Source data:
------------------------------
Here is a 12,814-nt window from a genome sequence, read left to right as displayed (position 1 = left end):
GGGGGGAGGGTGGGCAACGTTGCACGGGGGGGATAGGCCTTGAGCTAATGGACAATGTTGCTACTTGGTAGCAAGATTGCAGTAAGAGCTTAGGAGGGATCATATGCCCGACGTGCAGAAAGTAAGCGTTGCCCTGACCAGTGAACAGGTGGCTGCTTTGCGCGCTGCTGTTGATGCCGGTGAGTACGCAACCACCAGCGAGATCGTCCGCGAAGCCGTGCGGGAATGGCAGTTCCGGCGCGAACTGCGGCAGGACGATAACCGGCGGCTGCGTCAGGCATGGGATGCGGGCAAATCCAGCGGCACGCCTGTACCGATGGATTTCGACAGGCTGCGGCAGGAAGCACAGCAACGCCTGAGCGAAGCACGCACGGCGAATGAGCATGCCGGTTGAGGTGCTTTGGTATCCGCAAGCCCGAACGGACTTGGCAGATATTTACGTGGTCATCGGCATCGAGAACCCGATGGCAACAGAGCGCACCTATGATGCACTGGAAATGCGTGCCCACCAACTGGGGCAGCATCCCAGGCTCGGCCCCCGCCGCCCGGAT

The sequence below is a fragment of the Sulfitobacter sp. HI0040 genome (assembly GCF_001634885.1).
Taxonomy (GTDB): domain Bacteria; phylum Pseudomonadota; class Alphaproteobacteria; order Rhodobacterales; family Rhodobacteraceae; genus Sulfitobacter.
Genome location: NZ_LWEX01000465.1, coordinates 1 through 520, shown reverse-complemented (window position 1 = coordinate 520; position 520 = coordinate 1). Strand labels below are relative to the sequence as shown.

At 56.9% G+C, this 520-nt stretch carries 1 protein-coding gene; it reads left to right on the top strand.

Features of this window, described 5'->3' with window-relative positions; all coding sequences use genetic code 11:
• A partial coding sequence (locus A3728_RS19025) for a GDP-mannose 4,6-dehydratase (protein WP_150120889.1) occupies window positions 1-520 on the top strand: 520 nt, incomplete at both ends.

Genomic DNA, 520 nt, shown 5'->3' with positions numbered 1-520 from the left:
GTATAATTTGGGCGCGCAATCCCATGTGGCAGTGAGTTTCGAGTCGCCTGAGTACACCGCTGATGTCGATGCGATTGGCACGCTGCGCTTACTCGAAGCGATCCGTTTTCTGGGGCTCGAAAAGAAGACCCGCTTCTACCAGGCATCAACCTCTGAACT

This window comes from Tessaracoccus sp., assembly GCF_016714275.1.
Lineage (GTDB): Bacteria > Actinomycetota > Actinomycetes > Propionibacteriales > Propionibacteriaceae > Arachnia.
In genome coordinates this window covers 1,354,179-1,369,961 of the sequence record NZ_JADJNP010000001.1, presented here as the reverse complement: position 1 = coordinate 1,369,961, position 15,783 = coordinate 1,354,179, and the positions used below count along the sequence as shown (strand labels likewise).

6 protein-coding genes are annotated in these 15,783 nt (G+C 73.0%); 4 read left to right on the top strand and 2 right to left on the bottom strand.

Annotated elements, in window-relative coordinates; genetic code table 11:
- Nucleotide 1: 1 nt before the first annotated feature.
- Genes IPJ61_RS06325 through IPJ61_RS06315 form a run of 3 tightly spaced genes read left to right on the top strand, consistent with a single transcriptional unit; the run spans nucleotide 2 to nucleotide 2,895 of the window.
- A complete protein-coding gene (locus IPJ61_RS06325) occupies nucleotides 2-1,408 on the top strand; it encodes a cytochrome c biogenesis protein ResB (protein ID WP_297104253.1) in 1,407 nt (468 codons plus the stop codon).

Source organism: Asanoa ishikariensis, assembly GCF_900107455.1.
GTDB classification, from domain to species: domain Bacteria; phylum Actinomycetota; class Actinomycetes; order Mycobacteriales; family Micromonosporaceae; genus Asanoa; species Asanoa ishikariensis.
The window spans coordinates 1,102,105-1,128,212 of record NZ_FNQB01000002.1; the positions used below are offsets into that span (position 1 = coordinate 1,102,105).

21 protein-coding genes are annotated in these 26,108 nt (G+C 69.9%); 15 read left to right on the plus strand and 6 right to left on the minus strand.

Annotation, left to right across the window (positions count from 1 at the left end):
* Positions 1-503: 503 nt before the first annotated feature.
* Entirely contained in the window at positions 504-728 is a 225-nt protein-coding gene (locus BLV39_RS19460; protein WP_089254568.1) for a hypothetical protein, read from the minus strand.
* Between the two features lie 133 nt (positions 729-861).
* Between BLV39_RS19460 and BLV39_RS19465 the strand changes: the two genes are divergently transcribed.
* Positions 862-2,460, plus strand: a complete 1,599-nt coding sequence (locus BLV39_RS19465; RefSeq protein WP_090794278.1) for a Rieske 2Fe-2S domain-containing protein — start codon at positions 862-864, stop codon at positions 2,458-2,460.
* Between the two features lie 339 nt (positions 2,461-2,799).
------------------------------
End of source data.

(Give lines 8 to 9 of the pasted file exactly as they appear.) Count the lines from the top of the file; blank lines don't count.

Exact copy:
• A partial coding sequence (locus A3728_RS19025) for a GDP-mannose 4,6-dehydratase (protein WP_150120889.1) occupies window positions 1-520 on the top strand: 520 nt, incomplete at both ends.

Genomic DNA, 520 nt, shown 5'->3' with positions numbered 1-520 from the left: